A diving vessel contacted Forth Coastguard at just before 2.30 pm this afternoon to report that the man had gone into the water at the start of his dive off Methil, but that they had not seen bubbles rising as would be expected. The Coastguard requested the launch of the Kinghorn RNLI inshore lifeboat and the Anstruther inshore and all weather lifeboats. A nearby catamaran, which also had divers on board offered its assistance. Two divers from the catamaran went into the water and recovered the missing diver back to the surface.
The unconscious diver was transferred onto the Kinghorn inshore lifeboat, which had a paramedic and oxygen on board, and was taken into Methil. In the meantime, Forth Coastguard had also requested the rescue helicopter from RAF Boulmer to scramble. When the lifeboat arrived at Methil, a decision was made to transfer the diver onto the helicopter and take him to Edinburgh Royal Infirmary.
Bob Abercrombie, Forth Coastguard Watch Manager says:
“The dive boat contacted us as soon as they realised that their diver was in difficulty, so we were able to get lifeboats and a helicopter to them rapidly to assist the man.”


A diver has been found in Start Bay, east of Salcombe by a passing yacht, an hour and a half after he was due to resurface.
Brixham Coastguard received a 999 call from a small boat, which had been acting as a diving platform for a lone diver, at 11.20 am. The caller reported that the diver had been due to resurface an hour and a half previously, but that there had been no sign of him. A few minutes after the 999 call had been received a yacht, ‘Swift Bird’, reported that it had seen a diver on the surface of the water in Start Bay. Brixham Coastguard had already requested the Salcombe RNLI inshore lifeboat to launch and so the lifeboat was able to go directly to Start Bay and retrieve the diver from the water. The diver was then reunited with his dive boat which was off Hallsands.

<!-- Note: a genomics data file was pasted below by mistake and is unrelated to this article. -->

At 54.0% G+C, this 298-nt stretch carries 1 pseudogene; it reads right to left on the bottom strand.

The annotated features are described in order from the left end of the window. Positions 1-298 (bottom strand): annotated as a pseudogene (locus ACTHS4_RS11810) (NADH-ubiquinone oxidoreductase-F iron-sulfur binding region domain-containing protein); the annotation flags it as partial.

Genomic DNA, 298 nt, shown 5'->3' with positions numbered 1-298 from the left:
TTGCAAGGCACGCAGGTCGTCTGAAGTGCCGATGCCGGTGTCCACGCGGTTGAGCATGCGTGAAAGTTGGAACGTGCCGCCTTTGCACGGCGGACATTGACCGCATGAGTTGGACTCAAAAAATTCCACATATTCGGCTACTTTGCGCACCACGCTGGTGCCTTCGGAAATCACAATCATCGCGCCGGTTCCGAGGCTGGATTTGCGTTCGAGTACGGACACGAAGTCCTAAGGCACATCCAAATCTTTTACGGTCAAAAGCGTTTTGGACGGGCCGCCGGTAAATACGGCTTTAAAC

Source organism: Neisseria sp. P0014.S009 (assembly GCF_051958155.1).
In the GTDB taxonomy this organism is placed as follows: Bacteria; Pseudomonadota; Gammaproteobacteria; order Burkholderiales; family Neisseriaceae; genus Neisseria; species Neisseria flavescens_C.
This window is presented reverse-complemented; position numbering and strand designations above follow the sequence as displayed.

Dave Colmer, Brixham Coastguard Watch Manager says:
“Speed is of the essence in searching for and rescuing people from the sea, so we recommend that as soon as you suspect that something is amiss at sea, you contact the coastguard. The missing diver was incredibly fortunate that a yacht happened to be passing and spotted him.
“All vessels should carry a VHF radio (VHF DSC is preferable) so that they can broadcast requests for assistance on the emergency channel, channel 16. A mobile phone is a good back-up – dial 999 and ask for the coastguard in an emergency situation.”

Friday, 10 June 2011


A 17 year old youth from Pembroke Dock, who had been out fishing with a friend, was airlifted to Withybush Hospital, Haverfordwest earlier this afternoon. He had fallen on rocks while climbing out from a location between Barafundle Bay and Stackpole Quay.  He was treated for a suspected broken leg by Welsh Ambulance Service paramedics. Milford Haven Coastguard requested St Govan’s and Tenby Coastguard Rescue Teams to assist. The air ambulance was requested to evacuate the youth.